Three Stars and Proud

For three years running RSRT has received a top rating of four stars from Charity Navigator, an organization that assesses the transparency, financial health, and fundraising efficiency of non-profits. RSRT has fared very well for several reasons—our low overhead (an average of 4% of our expenses are spent on administration and fundraising; 96% on our research program); accessible financials; and good business practices. RSRT once again rated at the highest levels in these categories. But our overall rating this year dropped to three stars.

Why did RSRT drop a rating when we awarded more money to research last year than ever before (almost $9 million), had better fundraising efficiency than in the previous year, and were as transparent as ever on our finances? The reason is that Charity Navigator introduced a new metric to its rating system this year called Liability to Assets Ratio. Essentially, this compares the amount of money RSRT owes to the amount of money it has in the bank.

You’d be right if you guessed that RSRT’s bank account, compared to other non-profits with similar operating budgets, is not very large. That’s because we would much rather have those funds working for our daughters, granddaughters, sisters, and nieces with Rett Syndrome than sitting in the bank, so our assets are small. Our liabilities, on the other hand, are large. RSRT’s liability is the amount we owe in research awards. Many of our awards to scientists are over multiple years. This has a strategic purpose. Monica, Randy, and scientific advisors can work with researchers over a multi-year period, distributing portions of the full amount awarded as progress is made. But the full award amount goes down as a liability in RSRT’s books right away. Add those dollars up for multiple multi-year research projects and our liabilities are significant.

We would never want to change that model at RSRT of having low assets and high liability. It means we’re using maximum dollars to achieve our goal—treatments and a cure. The more funds we award to science, the more impact we have on the research and the closer we get to achieving that goal.  In fact, since RSRT was founded in 2008, we have awarded more funds to research ($36 million) than we have received in contributions ($31 million). In other words, we operate in the red—we award funding to critical research even if we don’t have the money yet.

We are very fortunate to be able to do this. It allows Monica and Randy to look forward scientifically; to not be limited by what’s in RSRT’s bank account when an exciting research opportunity comes up. We wouldn’t be able to do this if we didn’t have families that hold events and loyal supporters we can count on every year. For example, Reverse Rett in the UK very generously supports RSRT every year. Even if we don’t have Reverse Rett’s contribution in hand yet, we can anticipate receiving it and use it to spur new or continuing research. So Reverse Rett’s support starts working for girls and women with Rett before we have even received it. The same is true of recurring events spearheaded by affected families. It’s a reminder of how important these events are, not only for the funds they bring in but also because they empower RSRT to influence and guide research even before the events happen.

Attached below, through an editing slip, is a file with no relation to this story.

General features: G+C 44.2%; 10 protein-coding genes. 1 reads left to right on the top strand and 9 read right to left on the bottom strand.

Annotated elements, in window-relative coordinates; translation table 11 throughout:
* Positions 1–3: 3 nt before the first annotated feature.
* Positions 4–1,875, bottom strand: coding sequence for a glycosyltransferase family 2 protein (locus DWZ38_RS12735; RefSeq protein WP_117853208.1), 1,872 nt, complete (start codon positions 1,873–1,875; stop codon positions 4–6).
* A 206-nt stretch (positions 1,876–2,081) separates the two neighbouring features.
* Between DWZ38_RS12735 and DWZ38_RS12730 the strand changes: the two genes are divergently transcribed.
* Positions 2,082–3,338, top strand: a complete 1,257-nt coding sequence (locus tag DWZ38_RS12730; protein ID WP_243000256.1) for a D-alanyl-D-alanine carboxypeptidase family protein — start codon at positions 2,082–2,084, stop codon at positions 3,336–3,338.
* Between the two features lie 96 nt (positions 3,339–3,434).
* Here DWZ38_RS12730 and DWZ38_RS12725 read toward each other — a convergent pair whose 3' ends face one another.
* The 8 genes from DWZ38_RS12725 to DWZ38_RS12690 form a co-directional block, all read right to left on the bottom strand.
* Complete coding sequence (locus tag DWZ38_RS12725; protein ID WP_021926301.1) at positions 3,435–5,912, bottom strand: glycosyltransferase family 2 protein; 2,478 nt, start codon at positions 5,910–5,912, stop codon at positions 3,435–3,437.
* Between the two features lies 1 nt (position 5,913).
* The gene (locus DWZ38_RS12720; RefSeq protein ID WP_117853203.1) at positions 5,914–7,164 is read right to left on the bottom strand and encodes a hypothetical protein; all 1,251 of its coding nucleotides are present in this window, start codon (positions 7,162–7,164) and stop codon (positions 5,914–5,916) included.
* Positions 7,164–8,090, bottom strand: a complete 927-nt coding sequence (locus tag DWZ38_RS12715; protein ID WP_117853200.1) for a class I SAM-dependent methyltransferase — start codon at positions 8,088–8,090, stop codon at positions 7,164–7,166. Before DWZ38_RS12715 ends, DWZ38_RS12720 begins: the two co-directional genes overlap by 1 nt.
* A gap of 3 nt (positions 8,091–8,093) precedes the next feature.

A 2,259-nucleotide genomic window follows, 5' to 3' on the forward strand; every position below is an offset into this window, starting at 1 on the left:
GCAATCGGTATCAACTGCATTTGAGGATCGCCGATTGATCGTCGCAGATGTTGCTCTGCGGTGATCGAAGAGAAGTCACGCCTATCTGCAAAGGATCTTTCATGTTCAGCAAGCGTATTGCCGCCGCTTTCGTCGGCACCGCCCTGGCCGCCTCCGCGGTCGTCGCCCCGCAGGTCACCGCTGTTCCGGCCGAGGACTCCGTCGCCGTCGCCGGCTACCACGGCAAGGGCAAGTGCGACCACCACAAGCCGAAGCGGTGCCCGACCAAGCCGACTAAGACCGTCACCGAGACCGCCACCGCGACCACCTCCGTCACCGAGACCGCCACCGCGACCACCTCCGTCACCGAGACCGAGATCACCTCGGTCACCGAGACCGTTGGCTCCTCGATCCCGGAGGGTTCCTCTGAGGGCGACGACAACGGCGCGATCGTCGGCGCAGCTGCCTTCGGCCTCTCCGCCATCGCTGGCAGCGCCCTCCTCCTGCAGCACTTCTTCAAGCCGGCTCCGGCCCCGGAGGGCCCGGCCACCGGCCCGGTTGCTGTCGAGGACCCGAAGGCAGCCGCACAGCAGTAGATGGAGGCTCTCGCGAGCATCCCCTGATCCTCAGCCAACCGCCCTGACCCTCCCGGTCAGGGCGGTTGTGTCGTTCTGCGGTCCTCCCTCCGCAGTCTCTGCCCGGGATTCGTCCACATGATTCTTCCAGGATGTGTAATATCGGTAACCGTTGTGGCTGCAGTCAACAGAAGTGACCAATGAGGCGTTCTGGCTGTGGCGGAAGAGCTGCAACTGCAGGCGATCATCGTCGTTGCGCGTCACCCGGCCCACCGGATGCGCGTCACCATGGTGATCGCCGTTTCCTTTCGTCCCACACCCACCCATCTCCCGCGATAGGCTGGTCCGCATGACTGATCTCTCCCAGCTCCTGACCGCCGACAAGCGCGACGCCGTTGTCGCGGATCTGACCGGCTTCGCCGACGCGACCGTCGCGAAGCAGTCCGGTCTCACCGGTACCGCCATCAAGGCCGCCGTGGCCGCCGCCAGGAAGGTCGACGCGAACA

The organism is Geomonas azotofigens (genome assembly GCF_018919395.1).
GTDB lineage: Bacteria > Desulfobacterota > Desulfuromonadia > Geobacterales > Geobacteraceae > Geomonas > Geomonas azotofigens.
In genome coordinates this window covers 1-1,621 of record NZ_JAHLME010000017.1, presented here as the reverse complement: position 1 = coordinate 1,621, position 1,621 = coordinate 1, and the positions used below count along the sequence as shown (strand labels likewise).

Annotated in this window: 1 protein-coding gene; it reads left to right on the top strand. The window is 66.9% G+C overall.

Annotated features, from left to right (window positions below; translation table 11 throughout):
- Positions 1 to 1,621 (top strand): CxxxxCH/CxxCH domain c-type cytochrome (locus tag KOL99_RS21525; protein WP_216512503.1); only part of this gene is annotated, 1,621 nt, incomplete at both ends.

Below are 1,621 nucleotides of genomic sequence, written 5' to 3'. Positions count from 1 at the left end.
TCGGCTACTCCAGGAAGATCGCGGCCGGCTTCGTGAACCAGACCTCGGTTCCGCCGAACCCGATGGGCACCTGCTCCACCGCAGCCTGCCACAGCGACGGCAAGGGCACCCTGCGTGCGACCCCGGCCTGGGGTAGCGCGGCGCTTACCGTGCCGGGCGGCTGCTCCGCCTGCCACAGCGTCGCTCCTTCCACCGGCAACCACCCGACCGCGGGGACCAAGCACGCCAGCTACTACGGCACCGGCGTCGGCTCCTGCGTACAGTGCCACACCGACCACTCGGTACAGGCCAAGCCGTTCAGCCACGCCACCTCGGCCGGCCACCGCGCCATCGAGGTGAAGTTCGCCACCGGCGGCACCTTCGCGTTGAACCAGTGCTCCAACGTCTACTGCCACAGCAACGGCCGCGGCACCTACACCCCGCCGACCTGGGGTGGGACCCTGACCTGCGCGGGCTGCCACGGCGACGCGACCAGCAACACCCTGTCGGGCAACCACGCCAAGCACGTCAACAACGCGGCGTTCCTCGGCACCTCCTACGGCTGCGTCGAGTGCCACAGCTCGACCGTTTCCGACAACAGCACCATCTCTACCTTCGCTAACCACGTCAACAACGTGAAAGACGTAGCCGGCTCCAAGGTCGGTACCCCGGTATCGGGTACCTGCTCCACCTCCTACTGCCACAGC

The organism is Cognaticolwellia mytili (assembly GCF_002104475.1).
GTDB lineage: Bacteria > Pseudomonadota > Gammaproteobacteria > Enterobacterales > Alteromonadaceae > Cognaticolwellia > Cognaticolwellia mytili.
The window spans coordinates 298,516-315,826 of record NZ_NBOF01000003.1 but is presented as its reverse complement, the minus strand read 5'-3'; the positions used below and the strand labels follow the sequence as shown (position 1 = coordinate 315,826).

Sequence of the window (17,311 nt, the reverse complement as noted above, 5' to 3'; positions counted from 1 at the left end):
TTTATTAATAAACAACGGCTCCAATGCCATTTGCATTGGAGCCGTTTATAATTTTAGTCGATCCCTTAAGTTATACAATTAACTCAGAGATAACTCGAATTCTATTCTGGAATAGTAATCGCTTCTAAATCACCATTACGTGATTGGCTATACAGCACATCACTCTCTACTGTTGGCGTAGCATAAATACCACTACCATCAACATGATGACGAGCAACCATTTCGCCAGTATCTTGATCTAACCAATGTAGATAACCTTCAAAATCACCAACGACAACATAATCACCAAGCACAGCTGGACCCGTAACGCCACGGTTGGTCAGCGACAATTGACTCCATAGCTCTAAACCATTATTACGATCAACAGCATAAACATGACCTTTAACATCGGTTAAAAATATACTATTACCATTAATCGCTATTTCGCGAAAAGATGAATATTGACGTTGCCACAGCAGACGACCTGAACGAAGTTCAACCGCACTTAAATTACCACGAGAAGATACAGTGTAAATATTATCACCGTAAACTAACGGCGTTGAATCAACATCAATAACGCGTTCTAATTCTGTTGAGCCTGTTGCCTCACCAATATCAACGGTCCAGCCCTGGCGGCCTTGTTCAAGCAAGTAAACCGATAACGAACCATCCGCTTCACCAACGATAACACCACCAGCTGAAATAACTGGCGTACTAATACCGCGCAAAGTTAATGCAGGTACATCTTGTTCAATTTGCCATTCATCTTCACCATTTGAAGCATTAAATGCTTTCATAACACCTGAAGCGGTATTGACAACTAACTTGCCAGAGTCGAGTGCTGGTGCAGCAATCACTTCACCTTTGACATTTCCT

The new Charity Navigator metric—Liability to Assets Ratio—measures an organization’s long-term financial status. It’s an appropriate measure for non-profits like universities or museums that are meant to do their good work indefinitely. They operate in the black, limiting liability and maximizing assets so they can be around decades from now to continue providing their services. RSRT is not built on this financial model. We have an end goal—a cure for Rett Syndrome—that universities and museums don’t have.  Another way to look at it is that RSRT exists so it can put itself out of business by finding a cure, and our financial model reflects that by spending maximum dollars on research rather than keeping funds in the bank.

Frankly, we don’t give a damn about our Liability to Assets Ratio; achieving our goal of a cure is infinitely more important. One day RSRT will be out of business and I’ll be unemployed. It’s a day I long for with all my heart and soul. It’s a day I’ve promised my daughter. But to get us to that day, we have to do everything we can right now to maximize our funding coming in, and maximize our research spending. Three stars and proud.

(N.B. I have discussed with Charity Navigator the flaw in their new metric for organizations that have an end goal. They have been very receptive to my thoughts and assure me that the metric will be reviewed for its value in assessing non-profits.)